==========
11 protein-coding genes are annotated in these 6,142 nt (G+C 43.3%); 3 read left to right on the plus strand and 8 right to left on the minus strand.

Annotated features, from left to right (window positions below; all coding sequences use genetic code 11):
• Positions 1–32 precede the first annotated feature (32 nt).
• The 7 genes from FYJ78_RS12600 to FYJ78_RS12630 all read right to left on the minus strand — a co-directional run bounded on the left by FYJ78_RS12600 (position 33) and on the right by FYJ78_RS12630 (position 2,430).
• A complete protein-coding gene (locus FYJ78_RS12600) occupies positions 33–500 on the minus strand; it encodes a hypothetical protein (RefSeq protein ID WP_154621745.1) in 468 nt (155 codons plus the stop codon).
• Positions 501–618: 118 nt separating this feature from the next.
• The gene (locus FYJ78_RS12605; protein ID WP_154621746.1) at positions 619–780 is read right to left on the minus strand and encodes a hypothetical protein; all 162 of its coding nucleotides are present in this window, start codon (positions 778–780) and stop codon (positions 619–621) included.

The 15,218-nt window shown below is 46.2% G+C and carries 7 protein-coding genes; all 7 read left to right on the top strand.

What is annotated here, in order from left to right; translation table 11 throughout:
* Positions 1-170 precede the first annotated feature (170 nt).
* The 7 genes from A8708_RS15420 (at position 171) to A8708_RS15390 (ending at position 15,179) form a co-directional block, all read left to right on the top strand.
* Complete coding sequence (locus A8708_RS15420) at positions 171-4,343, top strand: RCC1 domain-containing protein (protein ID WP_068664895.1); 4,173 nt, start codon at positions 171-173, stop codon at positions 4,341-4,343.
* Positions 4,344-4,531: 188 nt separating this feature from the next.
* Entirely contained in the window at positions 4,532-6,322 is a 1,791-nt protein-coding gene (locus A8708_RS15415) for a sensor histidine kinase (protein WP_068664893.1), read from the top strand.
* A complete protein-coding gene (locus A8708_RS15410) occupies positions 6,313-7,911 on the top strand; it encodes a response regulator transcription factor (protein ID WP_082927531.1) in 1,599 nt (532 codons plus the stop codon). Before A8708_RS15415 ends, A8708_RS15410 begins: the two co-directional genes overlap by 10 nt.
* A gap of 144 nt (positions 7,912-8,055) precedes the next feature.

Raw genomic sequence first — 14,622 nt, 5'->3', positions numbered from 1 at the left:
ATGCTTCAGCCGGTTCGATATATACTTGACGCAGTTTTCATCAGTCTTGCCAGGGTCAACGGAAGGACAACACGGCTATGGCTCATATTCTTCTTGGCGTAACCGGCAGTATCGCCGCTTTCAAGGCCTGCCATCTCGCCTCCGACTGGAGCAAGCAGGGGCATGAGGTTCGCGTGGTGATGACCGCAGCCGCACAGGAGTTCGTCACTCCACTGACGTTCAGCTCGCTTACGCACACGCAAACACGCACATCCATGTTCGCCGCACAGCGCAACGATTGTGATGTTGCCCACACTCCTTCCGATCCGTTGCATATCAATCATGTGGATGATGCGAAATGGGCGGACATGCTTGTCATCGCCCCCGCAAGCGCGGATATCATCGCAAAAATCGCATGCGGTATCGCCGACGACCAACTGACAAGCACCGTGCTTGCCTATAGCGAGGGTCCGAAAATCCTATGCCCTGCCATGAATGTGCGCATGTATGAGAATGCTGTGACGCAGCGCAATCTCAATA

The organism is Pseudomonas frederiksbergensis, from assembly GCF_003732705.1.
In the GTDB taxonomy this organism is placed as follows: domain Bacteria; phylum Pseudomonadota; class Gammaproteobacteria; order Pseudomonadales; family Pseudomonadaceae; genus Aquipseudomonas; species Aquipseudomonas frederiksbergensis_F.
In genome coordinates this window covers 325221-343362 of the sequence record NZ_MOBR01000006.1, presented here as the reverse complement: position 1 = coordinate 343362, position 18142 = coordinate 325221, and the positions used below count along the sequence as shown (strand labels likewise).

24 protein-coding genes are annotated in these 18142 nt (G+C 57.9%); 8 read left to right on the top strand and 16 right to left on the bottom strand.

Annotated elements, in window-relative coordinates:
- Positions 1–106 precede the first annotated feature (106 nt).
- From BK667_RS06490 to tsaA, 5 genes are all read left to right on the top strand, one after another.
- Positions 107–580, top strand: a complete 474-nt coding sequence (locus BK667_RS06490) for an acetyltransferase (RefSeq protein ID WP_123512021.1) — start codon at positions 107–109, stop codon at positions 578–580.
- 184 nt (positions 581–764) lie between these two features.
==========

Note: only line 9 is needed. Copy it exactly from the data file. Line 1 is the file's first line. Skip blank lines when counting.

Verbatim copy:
What is annotated here, in order from left to right; translation table 11 throughout: